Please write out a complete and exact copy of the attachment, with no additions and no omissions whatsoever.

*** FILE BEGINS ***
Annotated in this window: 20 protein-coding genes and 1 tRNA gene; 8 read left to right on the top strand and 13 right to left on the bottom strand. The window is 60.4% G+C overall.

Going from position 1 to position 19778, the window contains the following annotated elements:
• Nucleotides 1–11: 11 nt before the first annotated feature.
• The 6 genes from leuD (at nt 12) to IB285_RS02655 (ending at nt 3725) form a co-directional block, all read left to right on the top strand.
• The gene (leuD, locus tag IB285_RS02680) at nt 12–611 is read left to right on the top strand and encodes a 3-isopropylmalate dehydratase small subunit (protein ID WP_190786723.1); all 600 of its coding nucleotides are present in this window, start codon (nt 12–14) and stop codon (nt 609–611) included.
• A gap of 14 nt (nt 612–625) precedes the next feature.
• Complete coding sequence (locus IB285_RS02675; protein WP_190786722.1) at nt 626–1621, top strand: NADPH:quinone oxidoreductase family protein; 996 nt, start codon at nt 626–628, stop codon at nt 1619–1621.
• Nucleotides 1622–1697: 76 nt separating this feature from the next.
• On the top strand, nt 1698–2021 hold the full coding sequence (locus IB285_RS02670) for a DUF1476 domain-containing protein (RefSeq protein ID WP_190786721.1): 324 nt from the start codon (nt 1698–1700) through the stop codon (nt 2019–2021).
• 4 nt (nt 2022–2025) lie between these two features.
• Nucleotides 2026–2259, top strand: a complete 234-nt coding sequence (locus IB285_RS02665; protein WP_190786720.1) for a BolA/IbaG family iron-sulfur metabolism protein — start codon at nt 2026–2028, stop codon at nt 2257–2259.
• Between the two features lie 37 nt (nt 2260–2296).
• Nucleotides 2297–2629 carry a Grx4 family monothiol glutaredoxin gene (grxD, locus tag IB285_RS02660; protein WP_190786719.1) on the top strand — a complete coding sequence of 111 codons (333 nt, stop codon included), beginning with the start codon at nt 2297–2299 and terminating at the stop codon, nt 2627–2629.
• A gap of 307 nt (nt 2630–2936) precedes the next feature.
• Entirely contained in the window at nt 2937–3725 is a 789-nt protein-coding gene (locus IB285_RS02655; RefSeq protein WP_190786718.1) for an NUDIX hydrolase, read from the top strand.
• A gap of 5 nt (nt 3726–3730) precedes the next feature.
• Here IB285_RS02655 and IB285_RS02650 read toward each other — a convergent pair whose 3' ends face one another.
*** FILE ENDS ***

Annotated in this window: 20 protein-coding genes and 1 tRNA gene; 8 read left to right on the top strand and 13 right to left on the bottom strand. The window is 60.4% G+C overall.

Going from position 1 to position 19778, the window contains the following annotated elements:
• Nucleotides 1–11: 11 nt before the first annotated feature.
• The 6 genes from leuD (at nt 12) to IB285_RS02655 (ending at nt 3725) form a co-directional block, all read left to right on the top strand.
• The gene (leuD, locus tag IB285_RS02680) at nt 12–611 is read left to right on the top strand and encodes a 3-isopropylmalate dehydratase small subunit (protein ID WP_190786723.1); all 600 of its coding nucleotides are present in this window, start codon (nt 12–14) and stop codon (nt 609–611) included.
• A gap of 14 nt (nt 612–625) precedes the next feature.
• Complete coding sequence (locus IB285_RS02675; protein WP_190786722.1) at nt 626–1621, top strand: NADPH:quinone oxidoreductase family protein; 996 nt, start codon at nt 626–628, stop codon at nt 1619–1621.
• Nucleotides 1622–1697: 76 nt separating this feature from the next.
• On the top strand, nt 1698–2021 hold the full coding sequence (locus IB285_RS02670) for a DUF1476 domain-containing protein (RefSeq protein ID WP_190786721.1): 324 nt from the start codon (nt 1698–1700) through the stop codon (nt 2019–2021).
• 4 nt (nt 2022–2025) lie between these two features.
• Nucleotides 2026–2259, top strand: a complete 234-nt coding sequence (locus IB285_RS02665; protein WP_190786720.1) for a BolA/IbaG family iron-sulfur metabolism protein — start codon at nt 2026–2028, stop codon at nt 2257–2259.
• Between the two features lie 37 nt (nt 2260–2296).
• Nucleotides 2297–2629 carry a Grx4 family monothiol glutaredoxin gene (grxD, locus tag IB285_RS02660; protein WP_190786719.1) on the top strand — a complete coding sequence of 111 codons (333 nt, stop codon included), beginning with the start codon at nt 2297–2299 and terminating at the stop codon, nt 2627–2629.
• A gap of 307 nt (nt 2630–2936) precedes the next feature.
• Entirely contained in the window at nt 2937–3725 is a 789-nt protein-coding gene (locus IB285_RS02655; RefSeq protein WP_190786718.1) for an NUDIX hydrolase, read from the top strand.
• A gap of 5 nt (nt 3726–3730) precedes the next feature.
• Here IB285_RS02655 and IB285_RS02650 read toward each other — a convergent pair whose 3' ends face one another.